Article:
Moving to the rear, and there’s a powered lid but it doesn’t rise that quickly, and there’s a heap of hard plastics in the 565L hold area. However, split folding produces a decent flattish load space of 945L capacity, and this can be enlarged slightly by removing the false floor.
Nissan has long been an advocate of continuously variable transmissions (CVTs) and a recalibrated version is what the X-Trail runs. In town it works well, getting the vehicle underway with the minimum of fuss. The engine, a 2.5-litre four is an unremarkable thing, good for 126kW, and 226Nm at what must be considered high engine speeds these days, 4400rpm. In this particular market segment not many are running with turbocharged petrol engines yet so it is fairly typical of the medium SUV engine. However, the CVT seems to get the best out of the naturally aspirated mill, though it appreciates a few revs. You must be fairly liberal with right foot pressure, and once up to target speed, the engine settles back down again. Only it settles back a bit too readily at times. Still, CVTs permit a higher overall ‘top gear’ ratio, for better fuel economy, this one rated at 8.3L/100km overall. That compares with the CX-5’s 7.5 but then that runs direct fuel injection. Heading to work, a passage that consists of a short urban route and a stint on the motorway netted a best an average of 7.7L/100km. That’s not too bad for a vehicle that scales up at 1630kg and that had only travelled 500km. As an added bonus it runs merrily on 91 unleaded fuel. CVTs aren’t noted for their stellar towing rates, the X-Trail good for braked loads of 1500kg maximum.
So how does X-Trail go precisely? Once you get the hang of things, not too badly. There are no engine modes so you do need to hoof it along some, best performance hanging out above 3500rpm. But I discovered it’s easier to extract a bit more zip by simply moving the shift lever from the left to the right, and pulling it back once, down a step for a bit more urge. When pushed, the CVT goes into mock manual shifting mode, and proceeds to run to 100km/h in just under 10sec. It’s not quick but not tardy either. Best to keep engine speeds below about 4500rpm because the top few revs are delivered in somewhat strident fashion. That said, cabin din is muted, the sound meter readings below 70dB on coarse chip at 100 Thank the Ecopia rubber for that, but beware in the wet; even in the auto 4WD setting (which is predominantly front drive if you watch the torque split dial) this tends to slither about some. It’s no issue in the dry though where X-Trail clings on well, without much roll while overall it is the general ride refinement which is its most notable feature. It’s not in wagon territory but then it’s higher riding for a better view and at that it excels. During an early wintry blast the heated wheel was surprisingly pleasant first thing in the morning, as were the seat warmers.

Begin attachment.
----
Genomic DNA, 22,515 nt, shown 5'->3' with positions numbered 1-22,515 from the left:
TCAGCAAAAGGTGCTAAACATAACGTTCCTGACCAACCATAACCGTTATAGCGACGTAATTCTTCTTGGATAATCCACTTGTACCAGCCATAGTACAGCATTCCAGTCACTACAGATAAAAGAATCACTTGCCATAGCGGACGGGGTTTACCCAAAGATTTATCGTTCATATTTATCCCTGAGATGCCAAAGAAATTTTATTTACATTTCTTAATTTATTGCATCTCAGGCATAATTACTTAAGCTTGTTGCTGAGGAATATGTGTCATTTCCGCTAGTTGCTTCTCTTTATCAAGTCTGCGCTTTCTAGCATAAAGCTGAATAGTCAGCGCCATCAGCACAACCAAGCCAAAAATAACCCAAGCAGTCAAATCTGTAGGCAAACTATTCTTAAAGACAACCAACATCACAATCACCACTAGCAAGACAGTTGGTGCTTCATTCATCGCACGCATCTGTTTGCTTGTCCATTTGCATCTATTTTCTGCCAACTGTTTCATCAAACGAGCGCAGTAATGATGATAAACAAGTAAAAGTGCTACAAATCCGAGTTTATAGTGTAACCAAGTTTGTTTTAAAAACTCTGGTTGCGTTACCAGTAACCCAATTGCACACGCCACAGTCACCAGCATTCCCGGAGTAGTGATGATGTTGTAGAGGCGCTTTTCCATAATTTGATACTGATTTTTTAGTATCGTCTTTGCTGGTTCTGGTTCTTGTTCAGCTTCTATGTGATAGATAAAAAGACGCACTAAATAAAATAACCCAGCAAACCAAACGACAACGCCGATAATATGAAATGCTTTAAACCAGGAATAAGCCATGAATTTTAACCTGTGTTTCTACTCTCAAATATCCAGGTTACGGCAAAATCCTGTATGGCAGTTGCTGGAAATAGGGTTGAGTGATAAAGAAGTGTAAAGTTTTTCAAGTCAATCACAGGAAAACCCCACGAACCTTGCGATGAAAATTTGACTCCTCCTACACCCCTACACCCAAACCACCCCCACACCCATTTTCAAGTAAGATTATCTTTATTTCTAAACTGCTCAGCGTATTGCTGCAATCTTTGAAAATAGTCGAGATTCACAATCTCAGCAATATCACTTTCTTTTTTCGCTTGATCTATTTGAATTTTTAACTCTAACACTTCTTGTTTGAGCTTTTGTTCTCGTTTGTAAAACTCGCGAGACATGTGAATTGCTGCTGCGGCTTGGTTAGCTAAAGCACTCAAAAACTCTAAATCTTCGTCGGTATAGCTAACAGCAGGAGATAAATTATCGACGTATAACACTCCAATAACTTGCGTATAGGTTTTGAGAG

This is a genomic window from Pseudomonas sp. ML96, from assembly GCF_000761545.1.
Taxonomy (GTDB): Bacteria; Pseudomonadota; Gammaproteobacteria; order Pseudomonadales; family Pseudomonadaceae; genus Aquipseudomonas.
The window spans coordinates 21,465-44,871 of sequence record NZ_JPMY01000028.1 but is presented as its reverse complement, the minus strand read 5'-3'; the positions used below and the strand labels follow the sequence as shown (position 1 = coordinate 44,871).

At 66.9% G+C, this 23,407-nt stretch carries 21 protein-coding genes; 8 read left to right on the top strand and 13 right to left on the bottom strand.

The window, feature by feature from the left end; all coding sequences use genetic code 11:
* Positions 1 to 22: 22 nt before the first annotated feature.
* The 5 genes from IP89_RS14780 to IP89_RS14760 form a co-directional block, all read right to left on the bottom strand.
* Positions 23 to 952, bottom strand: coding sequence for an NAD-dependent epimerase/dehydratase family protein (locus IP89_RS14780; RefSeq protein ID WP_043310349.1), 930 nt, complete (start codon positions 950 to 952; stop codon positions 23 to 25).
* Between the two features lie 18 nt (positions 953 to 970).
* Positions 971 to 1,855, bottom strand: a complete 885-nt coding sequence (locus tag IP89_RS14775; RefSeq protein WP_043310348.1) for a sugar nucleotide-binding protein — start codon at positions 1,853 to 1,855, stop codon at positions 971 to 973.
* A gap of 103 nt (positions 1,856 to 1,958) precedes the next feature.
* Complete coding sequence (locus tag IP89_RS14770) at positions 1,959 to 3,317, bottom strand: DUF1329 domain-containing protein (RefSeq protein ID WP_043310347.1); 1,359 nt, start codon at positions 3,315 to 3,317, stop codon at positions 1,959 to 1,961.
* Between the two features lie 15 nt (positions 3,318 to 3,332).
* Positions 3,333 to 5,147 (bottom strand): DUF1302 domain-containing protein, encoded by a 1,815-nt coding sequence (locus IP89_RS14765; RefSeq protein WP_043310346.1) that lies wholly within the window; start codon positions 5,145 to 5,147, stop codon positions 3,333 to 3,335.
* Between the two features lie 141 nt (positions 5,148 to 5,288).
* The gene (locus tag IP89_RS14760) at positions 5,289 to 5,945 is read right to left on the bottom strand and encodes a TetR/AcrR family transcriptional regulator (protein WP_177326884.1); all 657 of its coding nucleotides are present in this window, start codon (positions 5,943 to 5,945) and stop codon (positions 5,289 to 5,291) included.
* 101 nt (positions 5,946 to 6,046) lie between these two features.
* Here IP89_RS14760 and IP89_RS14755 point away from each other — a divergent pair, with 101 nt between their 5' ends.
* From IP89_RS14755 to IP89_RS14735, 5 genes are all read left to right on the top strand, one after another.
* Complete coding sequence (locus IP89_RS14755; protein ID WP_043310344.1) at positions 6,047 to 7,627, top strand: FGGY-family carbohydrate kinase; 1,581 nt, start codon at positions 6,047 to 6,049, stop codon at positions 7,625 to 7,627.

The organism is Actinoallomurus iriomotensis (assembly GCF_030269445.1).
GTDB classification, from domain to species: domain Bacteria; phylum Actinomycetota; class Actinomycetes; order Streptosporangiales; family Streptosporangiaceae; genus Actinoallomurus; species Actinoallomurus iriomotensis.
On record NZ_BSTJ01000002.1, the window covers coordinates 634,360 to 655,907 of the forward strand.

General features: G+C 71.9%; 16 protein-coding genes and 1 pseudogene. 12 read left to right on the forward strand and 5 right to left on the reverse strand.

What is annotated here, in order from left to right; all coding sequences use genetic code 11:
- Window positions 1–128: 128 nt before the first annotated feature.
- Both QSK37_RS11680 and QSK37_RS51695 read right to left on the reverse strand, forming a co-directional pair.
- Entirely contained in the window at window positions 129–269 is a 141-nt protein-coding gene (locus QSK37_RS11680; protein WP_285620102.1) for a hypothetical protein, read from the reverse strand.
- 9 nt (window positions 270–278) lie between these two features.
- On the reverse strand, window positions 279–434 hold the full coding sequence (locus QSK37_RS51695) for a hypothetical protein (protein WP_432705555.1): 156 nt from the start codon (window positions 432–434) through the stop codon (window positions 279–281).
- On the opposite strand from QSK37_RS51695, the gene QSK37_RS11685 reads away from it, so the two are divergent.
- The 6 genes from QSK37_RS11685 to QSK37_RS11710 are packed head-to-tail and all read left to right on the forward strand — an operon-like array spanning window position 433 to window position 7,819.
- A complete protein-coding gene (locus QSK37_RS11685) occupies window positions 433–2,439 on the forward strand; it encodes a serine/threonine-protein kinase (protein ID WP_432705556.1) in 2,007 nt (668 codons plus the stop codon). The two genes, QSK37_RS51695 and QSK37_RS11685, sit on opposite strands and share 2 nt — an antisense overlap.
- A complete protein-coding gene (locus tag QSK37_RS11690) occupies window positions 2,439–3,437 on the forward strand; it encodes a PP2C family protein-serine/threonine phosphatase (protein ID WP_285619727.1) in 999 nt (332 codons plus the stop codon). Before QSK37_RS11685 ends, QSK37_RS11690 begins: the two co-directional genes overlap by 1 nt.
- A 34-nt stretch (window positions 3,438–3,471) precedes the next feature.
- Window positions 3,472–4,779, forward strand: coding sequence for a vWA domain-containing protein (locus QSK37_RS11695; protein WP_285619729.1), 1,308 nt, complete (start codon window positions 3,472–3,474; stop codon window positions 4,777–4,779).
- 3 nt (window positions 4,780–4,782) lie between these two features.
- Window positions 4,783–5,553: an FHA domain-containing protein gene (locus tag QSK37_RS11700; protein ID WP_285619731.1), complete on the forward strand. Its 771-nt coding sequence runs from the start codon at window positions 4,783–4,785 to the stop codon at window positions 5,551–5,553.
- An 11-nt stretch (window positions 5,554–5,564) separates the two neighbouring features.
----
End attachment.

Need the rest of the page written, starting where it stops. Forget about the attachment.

In many ways this is a direct foil to CX-5, except that this can be had with seven seats. Like the Mazda, it’s atmo engine demands to be worked for overtakes but is otherwise amenable, providing you’re not averse to CVTs. It’s not quite as well crafted inside either but has some additional gear and isn’t quite as costly, which makes it competitive.
|Model||Nissan X-Trail Ti||Price||$53,490|
|Engine||2488cc, IL4, EFI, 126kW/226Nm||Drivetrain||CVT, on-demand AWD|
|Fuel Use||8.3L/100km||C02 Output||192g/km|